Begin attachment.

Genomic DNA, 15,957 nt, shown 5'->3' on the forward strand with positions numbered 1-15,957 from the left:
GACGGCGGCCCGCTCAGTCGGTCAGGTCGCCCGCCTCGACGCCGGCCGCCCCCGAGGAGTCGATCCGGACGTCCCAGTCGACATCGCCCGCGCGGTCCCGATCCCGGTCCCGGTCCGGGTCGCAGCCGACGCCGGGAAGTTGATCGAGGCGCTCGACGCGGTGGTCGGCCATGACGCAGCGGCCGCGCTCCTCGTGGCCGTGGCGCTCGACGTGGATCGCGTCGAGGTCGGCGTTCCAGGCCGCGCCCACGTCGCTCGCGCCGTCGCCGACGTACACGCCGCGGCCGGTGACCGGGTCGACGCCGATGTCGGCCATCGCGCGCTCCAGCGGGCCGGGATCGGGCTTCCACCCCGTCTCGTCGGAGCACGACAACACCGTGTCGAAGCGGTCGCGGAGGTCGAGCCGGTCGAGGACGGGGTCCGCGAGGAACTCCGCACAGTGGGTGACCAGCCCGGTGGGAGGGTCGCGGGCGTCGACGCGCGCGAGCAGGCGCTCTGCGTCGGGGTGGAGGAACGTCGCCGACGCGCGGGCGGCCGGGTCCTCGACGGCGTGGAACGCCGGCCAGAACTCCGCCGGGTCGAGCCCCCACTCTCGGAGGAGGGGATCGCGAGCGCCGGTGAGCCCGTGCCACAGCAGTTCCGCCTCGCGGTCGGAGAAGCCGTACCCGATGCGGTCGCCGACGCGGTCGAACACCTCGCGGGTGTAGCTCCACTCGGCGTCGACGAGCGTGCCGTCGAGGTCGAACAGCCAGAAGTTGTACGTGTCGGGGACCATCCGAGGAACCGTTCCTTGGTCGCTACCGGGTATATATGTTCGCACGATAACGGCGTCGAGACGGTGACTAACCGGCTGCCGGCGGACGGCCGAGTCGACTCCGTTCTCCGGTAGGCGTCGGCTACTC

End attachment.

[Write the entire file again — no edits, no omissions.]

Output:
Genomic DNA, 15,957 nt, shown 5'->3' on the forward strand with positions numbered 1-15,957 from the left:
GACGGCGGCCCGCTCAGTCGGTCAGGTCGCCCGCCTCGACGCCGGCCGCCCCCGAGGAGTCGATCCGGACGTCCCAGTCGACATCGCCCGCGCGGTCCCGATCCCGGTCCCGGTCCGGGTCGCAGCCGACGCCGGGAAGTTGATCGAGGCGCTCGACGCGGTGGTCGGCCATGACGCAGCGGCCGCGCTCCTCGTGGCCGTGGCGCTCGACGTGGATCGCGTCGAGGTCGGCGTTCCAGGCCGCGCCCACGTCGCTCGCGCCGTCGCCGACGTACACGCCGCGGCCGGTGACCGGGTCGACGCCGATGTCGGCCATCGCGCGCTCCAGCGGGCCGGGATCGGGCTTCCACCCCGTCTCGTCGGAGCACGACAACACCGTGTCGAAGCGGTCGCGGAGGTCGAGCCGGTCGAGGACGGGGTCCGCGAGGAACTCCGCACAGTGGGTGACCAGCCCGGTGGGAGGGTCGCGGGCGTCGACGCGCGCGAGCAGGCGCTCTGCGTCGGGGTGGAGGAACGTCGCCGACGCGCGGGCGGCCGGGTCCTCGACGGCGTGGAACGCCGGCCAGAACTCCGCCGGGTCGAGCCCCCACTCTCGGAGGAGGGGATCGCGAGCGCCGGTGAGCCCGTGCCACAGCAGTTCCGCCTCGCGGTCGGAGAAGCCGTACCCGATGCGGTCGCCGACGCGGTCGAACACCTCGCGGGTGTAGCTCCACTCGGCGTCGACGAGCGTGCCGTCGAGGTCGAACAGCCAGAAGTTGTACGTGTCGGGGACCATCCGAGGAACCGTTCCTTGGTCGCTACCGGGTATATATGTTCGCACGATAACGGCGTCGAGACGGTGACTAACCGGCTGCCGGCGGACGGCCGAGTCGACTCCGTTCTCCGGTAGGCGTCGGCTACTC